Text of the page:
High volatility stocks, on the other hand, increase your risks of suffering losses but can also deliver more magnified gains. These are usually small-cap growth stocks and will best suit investors with a higher risk tolerance and a desire for outsized returns. There are also likely to be good shares to own in a bull market when share prices are rising.
You can also combine low and high-volatility shares in one diversified portfolio. Maybe you will choose a number of low-volatility defensive shares and then make targeted high-conviction bets on some more volatile growth shares. This can help you keep your overall portfolio volatility relatively low, but you still get some potential upside from investing in one or two growth stocks.
Why is volatility a risk?
Volatility is such an essential metric in the world of finance because it is often considered to be a proxy for risk. The more volatile an asset's price, the riskier we consider that asset to be.
Consider a junior company that has just been listed on the stock exchange. Because little is known about it, and there is no historical financial performance for investors to draw insights from, their share prices can react strongly to company updates and other news.
This makes their share price very volatile – hence why investing in them is considered so high risk. One piece of bad news, and your entire investment might go down the drain!
But one piece of good news, on the other hand, and its share price could skyrocket.
This is what's known in investing as the risk-return tradeoff. Unfortunately, it usually goes that the greater the potential payoff, the more likely you are to lose everything chasing it.
Thinking about how you would react to volatility is a good way to evaluate your risk tolerance. If the idea of the value of your investments fluctuating wildly from day to day makes you break out in a cold sweat, then you're probably pretty risk-averse.
But if you can keep a cool head when confronted with short-term losses while focussing on the potential long-term returns on offer, you can probably stomach investing in higher-risk shares.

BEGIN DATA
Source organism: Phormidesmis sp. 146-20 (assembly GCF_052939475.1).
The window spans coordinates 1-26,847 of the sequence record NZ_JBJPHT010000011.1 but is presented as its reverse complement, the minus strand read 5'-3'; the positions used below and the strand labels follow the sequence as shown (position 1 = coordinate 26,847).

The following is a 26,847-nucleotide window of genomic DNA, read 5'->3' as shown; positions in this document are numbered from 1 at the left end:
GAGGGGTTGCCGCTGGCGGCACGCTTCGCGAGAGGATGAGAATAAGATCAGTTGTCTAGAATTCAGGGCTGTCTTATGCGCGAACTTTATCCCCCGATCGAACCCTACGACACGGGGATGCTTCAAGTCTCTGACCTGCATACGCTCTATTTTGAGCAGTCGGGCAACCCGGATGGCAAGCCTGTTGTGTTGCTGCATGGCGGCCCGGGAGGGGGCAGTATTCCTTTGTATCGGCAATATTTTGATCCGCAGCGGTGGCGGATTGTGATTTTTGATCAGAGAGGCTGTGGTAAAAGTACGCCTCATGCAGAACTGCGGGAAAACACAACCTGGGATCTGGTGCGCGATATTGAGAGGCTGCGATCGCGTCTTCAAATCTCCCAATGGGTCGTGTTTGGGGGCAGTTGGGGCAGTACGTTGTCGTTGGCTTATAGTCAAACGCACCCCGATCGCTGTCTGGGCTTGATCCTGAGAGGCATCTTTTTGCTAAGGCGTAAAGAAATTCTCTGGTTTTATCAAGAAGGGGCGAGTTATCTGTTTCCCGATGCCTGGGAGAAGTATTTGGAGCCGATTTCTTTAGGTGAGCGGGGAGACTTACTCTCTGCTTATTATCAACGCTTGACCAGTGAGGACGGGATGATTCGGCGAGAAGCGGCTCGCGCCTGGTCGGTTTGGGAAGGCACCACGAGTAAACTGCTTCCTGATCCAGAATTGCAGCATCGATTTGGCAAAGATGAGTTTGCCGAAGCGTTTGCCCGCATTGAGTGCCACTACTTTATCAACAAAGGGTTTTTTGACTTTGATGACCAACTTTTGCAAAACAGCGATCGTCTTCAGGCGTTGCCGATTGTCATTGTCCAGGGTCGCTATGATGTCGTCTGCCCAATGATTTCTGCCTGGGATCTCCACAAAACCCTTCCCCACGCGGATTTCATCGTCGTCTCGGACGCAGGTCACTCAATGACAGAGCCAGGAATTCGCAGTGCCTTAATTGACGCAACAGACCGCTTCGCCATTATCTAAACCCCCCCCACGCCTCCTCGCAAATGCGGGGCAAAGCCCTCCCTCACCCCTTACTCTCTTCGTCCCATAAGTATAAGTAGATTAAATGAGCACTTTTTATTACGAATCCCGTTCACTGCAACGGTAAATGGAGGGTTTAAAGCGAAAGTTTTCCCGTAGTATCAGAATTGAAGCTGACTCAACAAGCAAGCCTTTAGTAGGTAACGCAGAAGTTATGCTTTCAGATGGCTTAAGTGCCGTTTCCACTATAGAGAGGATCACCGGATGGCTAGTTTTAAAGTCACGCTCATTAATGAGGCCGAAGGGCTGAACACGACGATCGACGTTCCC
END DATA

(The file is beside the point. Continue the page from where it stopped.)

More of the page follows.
Your risk tolerance will entirely depend on your personal circumstances, financial situation, and investing goals.
We can measure volatility in various ways, either for individual shares or across an entire market.
How volatile a share is compared with a broader benchmark index is often measured with a metric known as the stock's beta (β). If a company's share price rises and falls entirely in line with its benchmark, it will have a beta of one.
A beta of less than one indicates that a particular share has a history of being less volatile than its index benchmark. This might mean that for every 1% rise in the benchmark index, the given share's price might only rise 0.8%. But it also implies that for every 1% fall in the index, the given share's price would only fall 0.8%.
Likewise, a beta greater than one implies greater historical volatility than the index. High-growth shares, for example, usually have a beta much greater than one because they typically outperform in a rising market but underperform when prices fall.
Share market volatility
So far, we have talked a lot about individual shares, but what about the stock market as a whole?
The stock market itself can go through periods of heightened volatility. These usually coincide with times of economic, social or political upheaval, when even the near-term future becomes increasingly difficult to predict.
The last few years have been a very volatile period for financial markets, including the ASX share market, with investors having to deal with rising interest rates, high inflation, the lingering effects of the COVID-19 pandemic, the war in Ukraine, and massive supply chain disruptions, to name but a few.
A history of volatility
We don't have to go too far back in time to find examples of extreme volatility. In the past 25 years, financial markets have suffered through the dot-com bubble of 1999, the 2008 global financial crisis, and most recently, the 2020 market crash driven by the COVID-19 pandemic.
And wedged between these significant market events have been shorter periods of volatility, including corrections and flash crashes.
This tells us that periods of heightened volatility are pretty standard – and are possibly even becoming more frequent. So, although these periods may cause us stress and anxiety, we should understand them to be a natural part of the market cycle.